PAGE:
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Czechoslovak New Wave

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Czechoslovak New Wave
Polish poster of Firemen's Ball by Miloš Forman
Years active1960s
Major figuresMiloš Forman, Jiří Menzel, Věra Chytilová, Ivan Passer, Jan Němec, Jaromil Jireš
InfluencesDevětsil, political liberalization of Czechoslovakia leading up to the Prague Spring

The Czechoslovak New Wave[α] (also Czech New Wave[β]) is a term used for the Czechoslovak filmmakers who started making films in the 1960s. The directors commonly included are Miloš Forman, Věra Chytilová, Ivan Passer, Pavel Juráček, Jiří Menzel, Jan Němec, Jaromil Jireš, Evald Schorm, Hynek Bočan, Juraj Herz, Juraj Jakubisko, Štefan Uher and others. The movement was sometimes called the "Czechoslovak film miracle".



The films touched on themes which for earlier film makers in the communist countries had rarely managed to avoid the objections of the censor, such as the misguided youths of Czechoslovak society portrayed in Miloš Forman's Black Peter (1963) and Loves of a Blonde (1965), or those caught in a surrealistic whirlwind in Věra Chytilová's Daisies (1966) and Jaromil Jireš' Valerie and Her Week of Wonders (1970). The films often expressed dark and absurd humour in opposition to social realist films of the 1950s.

The Czechoslovak New Wave differed from the French New Wave in that it usually held stronger narratives, and as these directors were the children of a nationalized film industry, they had greater access to studios and state funding. They also made more adaptations, including Jaromil Jireš's adaptation of Milan Kundera's novel The Joke (1969). At the Fourth Congress of the Czechoslovak Writers Union in 1967, Milan Kundera described this wave of national cinema as an important part of the history of Czechoslovak literature.[1] Forman's The Firemen's Ball (1967), another major film of the era, remains a cult film more than four decades after its release.

Czech film


The majority of films shot during the New Wave were Czech-language as opposed to Slovak. Many directors came from the prestigious FAMU, located in Prague, while the state-run Barrandov Studios were located just on the outskirts of Prague. Some prominent Czech directors included Miloš Forman, who directed The Firemen's Ball, Black Peter, and Loves of a Blonde during this time, Věra Chytilová who is best known for her film Daisies,[2] and Jiří Menzel, whose film Closely Watched Trains (Ostře sledované vlaky 1966) won an Academy Award for Best Foreign Language Film.[3][4]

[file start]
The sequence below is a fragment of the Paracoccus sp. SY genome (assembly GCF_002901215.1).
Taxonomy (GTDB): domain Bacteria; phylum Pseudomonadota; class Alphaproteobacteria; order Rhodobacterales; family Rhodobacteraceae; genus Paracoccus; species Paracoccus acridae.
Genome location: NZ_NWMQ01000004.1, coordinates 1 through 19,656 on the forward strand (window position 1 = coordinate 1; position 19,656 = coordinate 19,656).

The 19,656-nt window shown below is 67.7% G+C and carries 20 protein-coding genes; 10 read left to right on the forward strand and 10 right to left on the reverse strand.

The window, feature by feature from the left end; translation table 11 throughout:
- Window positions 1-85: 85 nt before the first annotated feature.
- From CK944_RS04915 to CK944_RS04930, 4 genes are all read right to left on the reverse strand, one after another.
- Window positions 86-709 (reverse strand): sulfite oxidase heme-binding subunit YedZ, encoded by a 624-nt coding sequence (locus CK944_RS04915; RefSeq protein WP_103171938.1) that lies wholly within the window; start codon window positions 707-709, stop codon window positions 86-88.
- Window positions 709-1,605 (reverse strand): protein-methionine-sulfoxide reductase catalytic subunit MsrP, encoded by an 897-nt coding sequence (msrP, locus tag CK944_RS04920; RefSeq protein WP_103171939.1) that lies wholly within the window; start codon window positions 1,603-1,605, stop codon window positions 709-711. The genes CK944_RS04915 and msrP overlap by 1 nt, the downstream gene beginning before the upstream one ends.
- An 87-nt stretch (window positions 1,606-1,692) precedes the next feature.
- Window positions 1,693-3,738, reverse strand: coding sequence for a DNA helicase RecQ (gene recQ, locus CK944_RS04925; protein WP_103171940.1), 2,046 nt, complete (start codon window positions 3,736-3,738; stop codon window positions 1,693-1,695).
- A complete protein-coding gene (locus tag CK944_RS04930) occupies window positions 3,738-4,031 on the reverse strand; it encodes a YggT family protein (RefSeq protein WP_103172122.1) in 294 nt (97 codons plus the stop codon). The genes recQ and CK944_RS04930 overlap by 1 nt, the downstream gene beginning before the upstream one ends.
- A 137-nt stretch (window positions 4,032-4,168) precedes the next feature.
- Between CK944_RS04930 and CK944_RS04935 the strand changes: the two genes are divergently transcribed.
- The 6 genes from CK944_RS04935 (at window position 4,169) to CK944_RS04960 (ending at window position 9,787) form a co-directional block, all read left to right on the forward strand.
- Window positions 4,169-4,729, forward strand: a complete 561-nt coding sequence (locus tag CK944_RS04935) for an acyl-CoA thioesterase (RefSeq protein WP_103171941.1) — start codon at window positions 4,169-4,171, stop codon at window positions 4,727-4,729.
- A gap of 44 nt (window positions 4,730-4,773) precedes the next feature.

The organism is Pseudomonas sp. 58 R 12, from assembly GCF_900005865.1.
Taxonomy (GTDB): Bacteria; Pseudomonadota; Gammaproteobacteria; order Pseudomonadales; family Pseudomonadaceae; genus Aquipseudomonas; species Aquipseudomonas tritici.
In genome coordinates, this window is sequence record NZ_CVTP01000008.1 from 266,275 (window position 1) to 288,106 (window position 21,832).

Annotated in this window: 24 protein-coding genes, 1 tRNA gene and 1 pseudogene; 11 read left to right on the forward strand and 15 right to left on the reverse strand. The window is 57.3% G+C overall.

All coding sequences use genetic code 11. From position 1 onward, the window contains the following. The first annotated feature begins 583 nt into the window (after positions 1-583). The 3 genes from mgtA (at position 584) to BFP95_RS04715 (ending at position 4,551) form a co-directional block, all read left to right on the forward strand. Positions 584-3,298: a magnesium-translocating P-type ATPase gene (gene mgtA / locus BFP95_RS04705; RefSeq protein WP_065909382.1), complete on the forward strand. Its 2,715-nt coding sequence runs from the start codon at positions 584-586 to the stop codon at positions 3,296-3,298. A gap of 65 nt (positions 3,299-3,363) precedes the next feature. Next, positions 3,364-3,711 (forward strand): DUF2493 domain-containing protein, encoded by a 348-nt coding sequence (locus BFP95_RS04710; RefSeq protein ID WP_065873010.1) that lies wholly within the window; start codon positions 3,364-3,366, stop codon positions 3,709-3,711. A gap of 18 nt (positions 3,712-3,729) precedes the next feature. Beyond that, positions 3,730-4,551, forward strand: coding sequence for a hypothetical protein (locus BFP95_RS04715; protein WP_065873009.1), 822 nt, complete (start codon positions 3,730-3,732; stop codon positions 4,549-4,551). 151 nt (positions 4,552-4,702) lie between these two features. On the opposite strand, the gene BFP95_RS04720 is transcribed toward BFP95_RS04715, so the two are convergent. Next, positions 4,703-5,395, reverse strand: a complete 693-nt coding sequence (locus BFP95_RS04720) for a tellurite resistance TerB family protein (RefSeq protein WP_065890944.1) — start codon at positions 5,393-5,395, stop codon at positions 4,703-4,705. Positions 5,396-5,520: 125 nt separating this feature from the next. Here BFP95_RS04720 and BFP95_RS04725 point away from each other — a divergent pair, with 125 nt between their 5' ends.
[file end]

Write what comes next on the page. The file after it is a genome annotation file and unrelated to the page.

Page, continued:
Slovak film


The Shop on Main Street (1965) won the Academy Award for Best Foreign Language Film in 1966,[5][6] although it is not considered part of the New Wave, because it was directed by Ján Kadár and Elmar Klos, who were a generation older, and the film is fairly traditional. Juraj Jakubisko, Štefan Uher and Dušan Hanák were Slovak filmmakers who were part of the New Wave.

Key works


See also



  1. ^ Czech: Československá nová vlna; Slovak: Československé nová vlna
  2. ^ Czech: České nová vlna; Slovak: Česká nová vlna


  1. ^ Cook, David (1996). A History of Narrative Film. p. 706.
  2. ^ "DVD of the Week: "Daisies"". The New Yorker. 2 December 2013.
  3. ^ "Closely Watched Trains" Wins Foreign Language Film: 1968 Oscars
  4. ^ 1968|Oscars.org
  5. ^ "The Shop on Main Street" Wins Foreign Language Film: 1966 Oscars
  6. ^ 1966|Oscars.org
  7. ^ Jasmine Pogue, "Štefan Uher: The Sun in a Net (Slnko v sieti) 1963."
  8. ^ Alex Golden, "Štefan Uher: The Sun in a Net (Slnko v sieti) 1963."
  9. ^ The Criterion Channel’s December 2023 Lineup|The Criterion Collection
  10. ^ "Eclipse Series 32: Pearls of the Czech New Wave". The Criterion Collection.
  11. ^ "10 Essential Films From The Czech New Wave". Taste of Cinema. 27 June 2014.


  • Hames, Peter (1985). The Czechoslovak New Wave. Wallflower Press. ISBN 978-1904764427.
  • Škvorecký, Josef (1971). All The Bright Young Man and Women: A Personal History of the Czech Cinema. Peter Martin Assoc. ISBN 9780887781100.
  • Owen, Jonathan (2011). Avant-garde to New Wave: Czechoslovak Cinema, Surrealism and the Sixties. Berghahn. ISBN 978-0857459015.